But it is human nature to flock to films that star us and by us. Why should white folks be any different? I doubt black folks are supporting Tyler Perry and T.D. Jakes because they produce quality work. No, they are black and hire black actors, therefore, we see their films.

  • T'Challa | July 19, 2011 12:40 PMReply

    I agree a good story is a good story. BUT.. I want to see my people represented on screen, and done properly. So, unless it's an exceptional story, I don't have much interest in majority White cast films either. Like attracts like..

  • Joe | July 19, 2011 11:27 AMReply

    I recall reading an article why white audiences flock to Will Smith & Denzel Washington. They make them feel comfortable because most of their roles are not race conscious. Lionsgate can target, as their brass said, a movie for a niche white audience in the form of Precious.

    http://www.counterpunch.org/reed12042009.html

  • Mecca | July 19, 2011 10:37 AMReply

    "how many of you are willing to avoid “white films” or films that tell stories primarily about white people (the majority of films made by Hollywood)"

    Okay, let me add my two cents into this deep thought provoking issue that has been covered many times on S&A by many users. The majority of films in Hollywood don’t necessarily tell white ONLY stories. If you seriously take a good look at the majority of Julia Roberts’s films (“Pretty in Pink”, “Sleeping w/ the Enemy”, “Pelican Brief” and “Notting Hill”) the storyline and character background could have been played by any non-white actress at the time. (I can’t think of any names right now) But I wouldn’t go far to say that the majority of films are “white stories” I believe a story is a story if you are Black, White, Brown it shouldn’t really matter if you can relate to it. I must say what I dislike the most is when people see a predominantly Black cast and call it a “Black movie” ex; “Jumping the Broom”, “The Brothers”, “Soul Food”, etc. The list goes on for days.
    But back to what I was saying I think a story is a story but the images portrayed on screen do reflect how people view the entertainment industry. That is why it is so essential for emerging African-American writers, producers and directors to continue to build opportunities for our people to restore our image on screen in a “realistic” way.

  • Laura | July 19, 2011 9:07 AMReply

    I don't go to a lot films because they don't relate to me -period. And it is not based on race (even though that's the icing on the cake) Most films are not made for thinking people who want to be engaged. I go to films based mainly on word of mouth.

    I make exceptions for sci-fi films. But they are putting out sci-fi crap and I refuse to pay. The only film that I would have paid to see within the couple of years is "Scott Pilgrim versus the World". Though initially I had no interested in the film. I was not their target market in any shape, form, or fashion. When one of the commenters on S & A highly recommended the film, I became "stoked". I ordered it from Netflix. I was so "geeked out after watching it that I saw it 5 times before returning the disc.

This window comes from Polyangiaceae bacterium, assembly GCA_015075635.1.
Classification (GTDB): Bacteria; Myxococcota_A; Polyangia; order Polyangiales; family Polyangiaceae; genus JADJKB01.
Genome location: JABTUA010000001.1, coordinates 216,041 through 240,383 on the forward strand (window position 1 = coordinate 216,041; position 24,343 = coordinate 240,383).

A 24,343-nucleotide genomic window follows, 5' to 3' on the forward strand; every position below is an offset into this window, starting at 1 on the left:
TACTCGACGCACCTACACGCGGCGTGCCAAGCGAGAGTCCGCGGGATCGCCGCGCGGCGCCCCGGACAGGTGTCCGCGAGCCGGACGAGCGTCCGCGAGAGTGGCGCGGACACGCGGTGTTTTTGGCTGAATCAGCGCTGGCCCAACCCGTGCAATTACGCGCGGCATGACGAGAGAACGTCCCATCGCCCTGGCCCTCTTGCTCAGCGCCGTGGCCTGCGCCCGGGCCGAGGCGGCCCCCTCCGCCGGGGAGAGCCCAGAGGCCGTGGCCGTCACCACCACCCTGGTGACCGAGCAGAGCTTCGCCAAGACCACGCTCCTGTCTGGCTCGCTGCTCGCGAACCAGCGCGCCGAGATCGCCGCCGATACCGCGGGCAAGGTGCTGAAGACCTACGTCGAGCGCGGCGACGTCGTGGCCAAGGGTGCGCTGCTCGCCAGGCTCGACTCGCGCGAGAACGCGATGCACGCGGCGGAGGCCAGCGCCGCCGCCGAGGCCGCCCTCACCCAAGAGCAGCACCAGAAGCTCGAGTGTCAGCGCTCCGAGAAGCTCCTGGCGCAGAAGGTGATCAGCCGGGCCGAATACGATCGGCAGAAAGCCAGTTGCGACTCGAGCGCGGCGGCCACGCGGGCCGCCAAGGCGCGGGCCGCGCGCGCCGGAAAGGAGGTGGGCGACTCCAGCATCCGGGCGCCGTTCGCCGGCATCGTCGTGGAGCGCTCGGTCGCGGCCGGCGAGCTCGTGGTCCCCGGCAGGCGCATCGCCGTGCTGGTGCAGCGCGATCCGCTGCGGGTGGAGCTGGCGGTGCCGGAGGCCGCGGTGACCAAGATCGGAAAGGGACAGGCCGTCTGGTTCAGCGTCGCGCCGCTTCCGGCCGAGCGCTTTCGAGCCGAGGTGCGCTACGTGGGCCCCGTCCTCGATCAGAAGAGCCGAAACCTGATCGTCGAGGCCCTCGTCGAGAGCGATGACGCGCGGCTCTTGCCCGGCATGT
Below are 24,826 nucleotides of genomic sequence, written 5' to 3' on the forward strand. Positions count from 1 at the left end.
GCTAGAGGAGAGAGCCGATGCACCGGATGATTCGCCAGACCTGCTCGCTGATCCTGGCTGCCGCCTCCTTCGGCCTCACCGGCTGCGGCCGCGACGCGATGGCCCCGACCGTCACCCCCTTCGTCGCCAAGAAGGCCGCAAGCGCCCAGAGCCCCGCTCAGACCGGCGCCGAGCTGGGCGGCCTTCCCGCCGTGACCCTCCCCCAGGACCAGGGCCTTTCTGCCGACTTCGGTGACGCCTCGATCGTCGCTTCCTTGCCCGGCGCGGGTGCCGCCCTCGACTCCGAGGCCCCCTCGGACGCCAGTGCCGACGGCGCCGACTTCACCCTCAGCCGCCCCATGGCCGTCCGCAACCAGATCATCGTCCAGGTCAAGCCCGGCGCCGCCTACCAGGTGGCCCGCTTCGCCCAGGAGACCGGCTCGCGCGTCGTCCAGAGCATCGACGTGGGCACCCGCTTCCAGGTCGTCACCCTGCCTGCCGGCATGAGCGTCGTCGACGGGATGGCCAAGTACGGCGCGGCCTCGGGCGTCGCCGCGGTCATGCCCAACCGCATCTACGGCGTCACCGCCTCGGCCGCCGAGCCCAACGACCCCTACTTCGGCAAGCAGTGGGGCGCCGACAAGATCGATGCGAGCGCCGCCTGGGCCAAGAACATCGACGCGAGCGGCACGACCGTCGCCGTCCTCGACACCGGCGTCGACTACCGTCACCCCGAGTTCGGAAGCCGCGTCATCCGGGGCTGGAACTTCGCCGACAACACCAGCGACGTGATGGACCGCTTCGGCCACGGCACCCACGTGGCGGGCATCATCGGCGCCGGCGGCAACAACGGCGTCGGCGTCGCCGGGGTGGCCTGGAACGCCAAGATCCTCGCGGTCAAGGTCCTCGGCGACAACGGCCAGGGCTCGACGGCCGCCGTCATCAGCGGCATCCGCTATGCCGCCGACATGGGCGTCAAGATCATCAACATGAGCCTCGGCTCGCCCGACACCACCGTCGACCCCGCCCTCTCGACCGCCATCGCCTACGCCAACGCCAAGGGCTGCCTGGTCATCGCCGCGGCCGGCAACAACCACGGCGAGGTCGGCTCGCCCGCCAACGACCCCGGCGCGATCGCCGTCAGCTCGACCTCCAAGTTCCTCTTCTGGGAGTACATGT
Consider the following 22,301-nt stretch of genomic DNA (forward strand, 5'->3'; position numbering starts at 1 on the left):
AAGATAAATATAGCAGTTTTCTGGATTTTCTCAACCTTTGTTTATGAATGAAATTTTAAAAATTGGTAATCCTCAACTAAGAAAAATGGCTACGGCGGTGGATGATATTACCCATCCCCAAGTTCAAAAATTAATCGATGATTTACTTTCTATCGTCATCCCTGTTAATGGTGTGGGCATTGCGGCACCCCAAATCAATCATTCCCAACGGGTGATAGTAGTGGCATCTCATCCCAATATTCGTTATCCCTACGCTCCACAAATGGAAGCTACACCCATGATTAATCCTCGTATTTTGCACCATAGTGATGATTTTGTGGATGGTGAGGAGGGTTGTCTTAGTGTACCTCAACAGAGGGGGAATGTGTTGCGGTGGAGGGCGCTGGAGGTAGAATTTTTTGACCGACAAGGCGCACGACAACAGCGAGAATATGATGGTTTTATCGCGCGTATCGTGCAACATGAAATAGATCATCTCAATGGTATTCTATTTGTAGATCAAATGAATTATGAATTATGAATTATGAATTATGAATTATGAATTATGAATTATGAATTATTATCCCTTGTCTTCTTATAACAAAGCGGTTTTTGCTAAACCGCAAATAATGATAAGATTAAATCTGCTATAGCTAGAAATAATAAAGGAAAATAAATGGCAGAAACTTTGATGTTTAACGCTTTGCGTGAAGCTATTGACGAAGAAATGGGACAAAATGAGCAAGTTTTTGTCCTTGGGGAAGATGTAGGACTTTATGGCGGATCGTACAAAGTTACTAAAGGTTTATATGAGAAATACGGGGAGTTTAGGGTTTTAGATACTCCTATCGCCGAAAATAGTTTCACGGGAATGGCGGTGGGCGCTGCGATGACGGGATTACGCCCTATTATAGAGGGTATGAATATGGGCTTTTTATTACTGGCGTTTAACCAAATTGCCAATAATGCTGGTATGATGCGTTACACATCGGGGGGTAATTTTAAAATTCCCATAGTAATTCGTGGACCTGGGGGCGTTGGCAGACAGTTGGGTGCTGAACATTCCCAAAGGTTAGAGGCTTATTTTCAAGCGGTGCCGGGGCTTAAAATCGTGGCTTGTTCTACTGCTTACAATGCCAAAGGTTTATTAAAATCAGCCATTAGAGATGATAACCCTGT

Here's my view on white folks not wanting to see to many black in a films. Bunk them sorry-ass negroes who don't wanna to see no Black folk.

    Back in the day white eyeballs mattered because the high cost of production and ROI. Now you can make films for pennies on a dollar.

    The financial necessity to appeal to white folks aka mainstream audience has all but disappear. Let's make our films and hopefully just like African-(whatever ethnicity you want to put in) music -- the proverbial white folks will be interested in seeing some more and then begin copy it.

    Hey , remember not to long ago they said black folks could never be NFL quarterbacks.

  • Afrostyling | July 19, 2011 8:36 AMReply

    Take for instance, that movie Bridesmaid that people wont shut up about. Are you telling me they couldn't find one black woman? Apart from Maya Rudolph?

  • tuesday | July 19, 2011 8:16 AMReply

    I avoid all the silly romantic comedies put out by whiteywood starring white actors because they are not entertaining to me, but a good action thriller or syfy adventure flick puts me in the theatre (matinee only) maybe twice a year.

  • Afrostyling | July 19, 2011 8:14 AMReply

    I do that anyways. The only movies i watch are comic book movies or science fiction. Even black movies that are being released do not represent me. I am very picky about what kind of movies i support.

  • JMac | July 19, 2011 8:07 AMReply

    Been doing that anyway - avoiding all or predominantly white films and waiting until they come on tv (in the rare instance I'm curious enough to see any of them) so I technically don't pay for it.

    I also try to "buy black" as much as I can. Is it making any difference? Neh.